An amazing example of healthcare marketing activation

An amazing example of healthcare marketing activation

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Our work should provoke some kind of action. It should make people feel something, do something, see something in a new light. Help them solve a problem beyond what they can do on their own. Ideally, in ways that are both simple and practical. Which moves them forward, moves brands forward and moves business forward. Otherwise, what’s the point.

Here’s an example of this kind of (industry-recognized) work. It’s from Grey Group Singapore which teamed with the NGO Neelvasant Medical Foundation and Research Center for client Talwar Bindi. The campaign, called The Life Saving Dot, turned bindis into “Life-Saving Dots.”

As background, millions of women (71 million plus) living in rural India suffer from diseases linked to an iodine deficiency. It has been linked to breast cancer, fibrocystic breast disease, and it severely affects the mental and physical development of babies in pregnant women.

While supplements in the form of pills are available, women weren’t getting or taking them. So, how do you help these women get the required dosage of iodine? When talking to doctors, Grey discovered that the problem could be solved by absorption through skin—this was their eureka moment.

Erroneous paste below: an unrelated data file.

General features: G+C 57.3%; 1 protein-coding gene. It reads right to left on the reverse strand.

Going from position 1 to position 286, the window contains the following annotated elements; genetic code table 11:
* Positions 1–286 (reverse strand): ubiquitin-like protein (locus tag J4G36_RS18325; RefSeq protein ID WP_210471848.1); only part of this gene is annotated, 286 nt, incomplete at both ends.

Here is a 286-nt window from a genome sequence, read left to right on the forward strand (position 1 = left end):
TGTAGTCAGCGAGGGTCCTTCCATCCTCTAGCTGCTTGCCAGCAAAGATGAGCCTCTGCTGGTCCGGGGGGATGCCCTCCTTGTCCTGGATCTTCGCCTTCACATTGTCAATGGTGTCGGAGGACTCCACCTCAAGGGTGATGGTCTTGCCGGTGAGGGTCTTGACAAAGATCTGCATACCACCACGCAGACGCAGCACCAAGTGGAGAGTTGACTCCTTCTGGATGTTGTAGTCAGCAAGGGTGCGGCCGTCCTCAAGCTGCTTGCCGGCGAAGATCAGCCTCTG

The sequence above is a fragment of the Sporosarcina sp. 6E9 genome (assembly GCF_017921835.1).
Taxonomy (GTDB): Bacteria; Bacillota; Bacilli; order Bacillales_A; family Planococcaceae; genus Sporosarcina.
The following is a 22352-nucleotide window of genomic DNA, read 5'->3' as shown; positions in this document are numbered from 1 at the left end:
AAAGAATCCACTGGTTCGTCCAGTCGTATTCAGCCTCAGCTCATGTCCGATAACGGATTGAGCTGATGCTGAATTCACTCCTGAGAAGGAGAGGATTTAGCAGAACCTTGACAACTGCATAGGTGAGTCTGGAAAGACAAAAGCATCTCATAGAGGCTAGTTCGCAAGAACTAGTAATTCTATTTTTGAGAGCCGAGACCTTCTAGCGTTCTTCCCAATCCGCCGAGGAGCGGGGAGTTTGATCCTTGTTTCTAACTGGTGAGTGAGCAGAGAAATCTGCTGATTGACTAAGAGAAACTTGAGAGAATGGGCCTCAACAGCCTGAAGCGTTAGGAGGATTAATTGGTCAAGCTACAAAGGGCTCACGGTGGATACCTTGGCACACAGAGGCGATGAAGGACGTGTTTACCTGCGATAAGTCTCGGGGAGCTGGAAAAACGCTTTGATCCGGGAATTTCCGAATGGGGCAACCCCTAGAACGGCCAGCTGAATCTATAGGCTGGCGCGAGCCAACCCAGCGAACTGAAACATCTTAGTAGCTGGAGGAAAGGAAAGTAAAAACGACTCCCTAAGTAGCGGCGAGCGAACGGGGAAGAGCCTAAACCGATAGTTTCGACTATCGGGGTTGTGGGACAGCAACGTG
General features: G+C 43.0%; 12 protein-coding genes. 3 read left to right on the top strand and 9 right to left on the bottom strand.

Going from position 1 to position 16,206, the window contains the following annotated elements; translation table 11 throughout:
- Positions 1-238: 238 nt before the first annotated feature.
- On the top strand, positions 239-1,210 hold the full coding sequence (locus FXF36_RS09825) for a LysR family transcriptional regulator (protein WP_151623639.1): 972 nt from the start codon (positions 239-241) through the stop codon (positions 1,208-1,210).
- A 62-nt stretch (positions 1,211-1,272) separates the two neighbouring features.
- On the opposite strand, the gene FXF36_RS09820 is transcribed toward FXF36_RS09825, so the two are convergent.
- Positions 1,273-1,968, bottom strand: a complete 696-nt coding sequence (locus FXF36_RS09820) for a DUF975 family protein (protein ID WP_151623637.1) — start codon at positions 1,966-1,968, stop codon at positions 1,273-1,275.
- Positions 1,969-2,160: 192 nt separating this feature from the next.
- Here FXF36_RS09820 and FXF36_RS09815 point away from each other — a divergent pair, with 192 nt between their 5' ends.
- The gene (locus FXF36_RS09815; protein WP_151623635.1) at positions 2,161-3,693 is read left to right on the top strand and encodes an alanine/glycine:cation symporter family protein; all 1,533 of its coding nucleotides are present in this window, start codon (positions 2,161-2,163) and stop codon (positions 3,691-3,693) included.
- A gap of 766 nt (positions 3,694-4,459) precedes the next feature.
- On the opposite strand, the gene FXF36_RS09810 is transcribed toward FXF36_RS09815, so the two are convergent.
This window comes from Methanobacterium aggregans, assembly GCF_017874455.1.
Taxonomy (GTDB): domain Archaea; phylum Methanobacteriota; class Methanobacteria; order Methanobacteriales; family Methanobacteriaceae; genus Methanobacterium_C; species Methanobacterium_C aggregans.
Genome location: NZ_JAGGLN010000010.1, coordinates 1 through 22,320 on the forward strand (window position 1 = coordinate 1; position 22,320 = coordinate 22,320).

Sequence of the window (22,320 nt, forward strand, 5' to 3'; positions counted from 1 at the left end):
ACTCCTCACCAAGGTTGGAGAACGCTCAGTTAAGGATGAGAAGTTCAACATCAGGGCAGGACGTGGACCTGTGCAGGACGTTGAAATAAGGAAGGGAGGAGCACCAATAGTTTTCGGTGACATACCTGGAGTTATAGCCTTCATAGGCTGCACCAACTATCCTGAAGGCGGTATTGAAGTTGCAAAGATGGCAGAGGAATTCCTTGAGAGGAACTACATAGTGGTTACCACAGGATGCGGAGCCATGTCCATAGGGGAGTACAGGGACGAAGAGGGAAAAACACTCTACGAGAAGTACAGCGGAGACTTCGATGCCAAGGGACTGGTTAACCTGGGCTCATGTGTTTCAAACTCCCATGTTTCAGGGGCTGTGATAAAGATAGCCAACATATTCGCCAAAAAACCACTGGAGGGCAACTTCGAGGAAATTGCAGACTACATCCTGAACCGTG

The solution was the Life Saving Dot – an idea that transformed bindis (already worn by every Indian woman as a traditional symbol of beauty) into iodine patches. Every woman requires between 150 – 220 micrograms of iodine daily. These bindis dispensed that amount to the wearer daily.

The bindis were initially distributed at Neelvasant’s already existing network of medical camps, reaching 30,000 women. The next stage will see them produced and rolled out on a larger scale. Congrats to Grey on this amazing initiative.

How to build this kind of meaningful two-way activation? Here are five steps to get started:

1. Isolate the real problem you’re trying to solve, rather than leading with the “supposed” solution
2. Identify what drives (or not) customers’s attitudes, passions and behaviors
3. Unearth all of your brands ambitions and possibilities
4. Brainstorm possibilities at the sweet spot of #2 and #3 to deliver maximum customer value and competitive advantage
5. Advance ideas that move customers forward, who in turn drive business forward




Eric Brody

Eric Brody is President of Trajectory, a brand consulting and marketing agency specializing in creating momentum for brands on a health + wellness mission.